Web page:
Welcome, dear readers, to Substream’s 31 Days of Halloween. While every holiday captures the hearts and minds of the Substream staff, Halloween holds an especially important place in our hearts. Now that we’ve entered the month of October, it’s time for us to share our love for this holiday with you.
Every single day in October, our collection of spooky staff writers and ghoulish guest contributors will walk you through a horror or Halloween-themed movie they adore. The goal is to both celebrate the titans and icons of the season while also introducing you to new films and scares to fill your autumn nights. Lock your doors, check under your bed, and settle in as you join Substream for our 31 Days of Halloween.
Day 26: The Beyond (1981)
While many of our Halloween film favorites leave a sense of spooky charm and delightful thrills, 1981 Italian horror film The Beyond is surely not one of them. Directed by Lucio Fulci, known mostly for his gory zombie thrillers and classic ‘80s chillers, The Beyond seems to be inspired by a terrifying trip. The movie is based upon a young woman who inherits the “Seven Doors Hotel”, not knowing that a gate to hell lurks below. The Beyond features extreme gore that is quite impressive for being crafted in the early ‘80s with melting flesh, exposed bone-deep wounds and gushing cuts throughout the entire film. The opening scene features the on-screen torture of the character that eventually resides in The Beyond that made me immediately regret trying to eat while watching this. While the film contains a few golden moments of plot clarity, be prepared to experience an insane storyline with plenty of confusing death and attack scenes.
The scattered plot may have contributed to the box office barely passing its $400,000 budget (around $1.1 million in today’s money) but truthfully, I am a real sucker for a classic horror gore and plots that require a bit of depth to understand. Liza Merrill (Catriona MacColl) quickly gets caught up in strange occurrences after an old Louisiana hotel becomes hers. From a construction worker falling off a ledge and repeating “the eyes!”, a plumber disappearing downstairs while looking for a water leak, and her friend breaking their neck, it becomes clear to Liza that something evil is around her. Discovering a crusted, almost inhuman cadaver in the cellar confirms to Liza that either she is going crazy or the hotel has another type of presence, the man who was tortured in the beginning of the film. If you pay close attention to this film, you will notice Fulci does a pretty great job at foreshadowing different twists through the film. Without spoiling the ending, just remember the painting that comes into frame in the first scene.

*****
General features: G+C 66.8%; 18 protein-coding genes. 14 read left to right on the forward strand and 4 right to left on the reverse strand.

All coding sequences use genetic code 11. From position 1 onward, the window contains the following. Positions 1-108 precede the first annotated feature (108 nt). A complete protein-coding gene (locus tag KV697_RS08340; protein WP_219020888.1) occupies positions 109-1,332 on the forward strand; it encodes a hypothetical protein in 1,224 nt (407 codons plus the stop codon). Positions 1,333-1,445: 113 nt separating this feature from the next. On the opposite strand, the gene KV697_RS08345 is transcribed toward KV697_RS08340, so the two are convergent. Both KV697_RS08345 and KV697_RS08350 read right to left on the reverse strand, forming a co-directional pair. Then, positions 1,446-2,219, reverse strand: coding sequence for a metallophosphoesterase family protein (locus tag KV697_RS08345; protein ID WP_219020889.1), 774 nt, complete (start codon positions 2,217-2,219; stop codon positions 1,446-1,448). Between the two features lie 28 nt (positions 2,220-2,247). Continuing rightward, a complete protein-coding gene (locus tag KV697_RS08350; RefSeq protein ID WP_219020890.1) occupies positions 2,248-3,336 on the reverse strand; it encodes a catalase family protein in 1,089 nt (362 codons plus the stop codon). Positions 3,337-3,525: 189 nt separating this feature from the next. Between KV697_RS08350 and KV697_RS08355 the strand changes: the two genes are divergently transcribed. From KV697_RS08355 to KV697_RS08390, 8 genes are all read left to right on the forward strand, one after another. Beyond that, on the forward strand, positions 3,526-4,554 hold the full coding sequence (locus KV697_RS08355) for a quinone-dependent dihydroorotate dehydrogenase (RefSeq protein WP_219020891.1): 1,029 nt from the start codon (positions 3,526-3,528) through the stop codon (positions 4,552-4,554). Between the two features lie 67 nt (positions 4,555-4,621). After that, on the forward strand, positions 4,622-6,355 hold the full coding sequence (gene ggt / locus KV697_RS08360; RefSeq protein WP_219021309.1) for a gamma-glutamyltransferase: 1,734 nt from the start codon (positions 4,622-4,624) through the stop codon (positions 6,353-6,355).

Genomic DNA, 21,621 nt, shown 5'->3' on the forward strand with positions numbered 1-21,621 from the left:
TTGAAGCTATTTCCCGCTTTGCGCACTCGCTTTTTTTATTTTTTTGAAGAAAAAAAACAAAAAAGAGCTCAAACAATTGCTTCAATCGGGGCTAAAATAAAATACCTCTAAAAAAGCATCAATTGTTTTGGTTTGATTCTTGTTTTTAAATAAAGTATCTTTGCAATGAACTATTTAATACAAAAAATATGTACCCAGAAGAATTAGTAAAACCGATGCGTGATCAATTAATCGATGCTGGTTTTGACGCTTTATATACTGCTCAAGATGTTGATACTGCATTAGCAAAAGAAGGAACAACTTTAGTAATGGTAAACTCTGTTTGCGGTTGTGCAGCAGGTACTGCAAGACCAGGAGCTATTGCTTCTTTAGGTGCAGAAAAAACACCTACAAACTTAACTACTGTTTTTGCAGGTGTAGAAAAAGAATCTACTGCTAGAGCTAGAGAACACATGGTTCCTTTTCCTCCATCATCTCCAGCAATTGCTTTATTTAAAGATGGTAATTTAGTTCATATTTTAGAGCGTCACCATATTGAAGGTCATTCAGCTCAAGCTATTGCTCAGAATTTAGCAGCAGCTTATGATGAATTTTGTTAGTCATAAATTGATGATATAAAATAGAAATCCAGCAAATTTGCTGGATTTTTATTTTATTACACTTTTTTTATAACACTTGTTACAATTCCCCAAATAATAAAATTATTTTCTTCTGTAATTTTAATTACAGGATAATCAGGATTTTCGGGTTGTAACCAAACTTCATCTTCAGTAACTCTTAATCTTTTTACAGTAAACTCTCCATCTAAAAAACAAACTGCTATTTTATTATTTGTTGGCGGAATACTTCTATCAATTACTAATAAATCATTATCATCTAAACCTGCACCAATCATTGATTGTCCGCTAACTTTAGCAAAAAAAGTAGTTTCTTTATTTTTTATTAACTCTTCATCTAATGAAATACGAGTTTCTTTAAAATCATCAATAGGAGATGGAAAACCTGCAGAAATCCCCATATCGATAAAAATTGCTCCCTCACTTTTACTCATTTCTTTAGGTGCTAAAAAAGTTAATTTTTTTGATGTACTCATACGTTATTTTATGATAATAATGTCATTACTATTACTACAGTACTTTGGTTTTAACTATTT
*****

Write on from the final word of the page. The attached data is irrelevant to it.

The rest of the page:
A character that haunts the entire film is a blind woman named Emily (Sarah Keller) and her seeing-eye dog Dickie. With eyes clouded by greenish, filmy cataracts, Emily stops Liza’s car and ends up giving her advice that she later regrets not taking: to leave the hotel and the town immediately. Emily confirms that something strange is indeed amiss at the hotel by disclosing the story of the Seven Gates of Hell, and that the hotel rests directly atop one of them and allows the supernatural world to pass through it, as the gate is haunted by the man tortured in room 36. Liza finds the courage to wander into room 36 and finds a book titled “Eibon” before she discovers the body of the tortured man. Upon disclosing all of these instances to her friend Doctor John McCabe (David Warbeck), he informs her that no one lives in Emily’s supposed house and he cannot see any of the evils that Liza can.
The plot felt too simple to be just a gory horror movie and I’m a sucker for a good theory, so I dove into a bit of research. The hotel room number 36 could hold potential meaning and although it doesn’t seem to directly correlate with the story, 36 is the number of degrees in the interior angle of each tip of a regular pentagram. The book titled Eibon might be a nod to early 1900’s author Clark Ashton Smith and his text “The Book of Eibon”, full of arcane knowledge containing a detailed account of Eibon’s exploits, including his journeys to a foreign dimension, where he finds himself slaying of certain otherworldly horrors.
Like I mentioned before, the best part of this film is that Fulci pulls in disturbing gore qualities that although very obviously fake, are unnerving and disgusting. Whether it is the minutes-long close-up scene of a man’s face being ripped apart by tarantulas or a woman dying a slow death by acid as her face melts into a red liquid that seeps across the floor, The Beyond delivers trepidation directly into the veins of viewers with no way out. If you’re searching for a film to haunt your dreams of the afterlife, pick up ‘The Beyond’.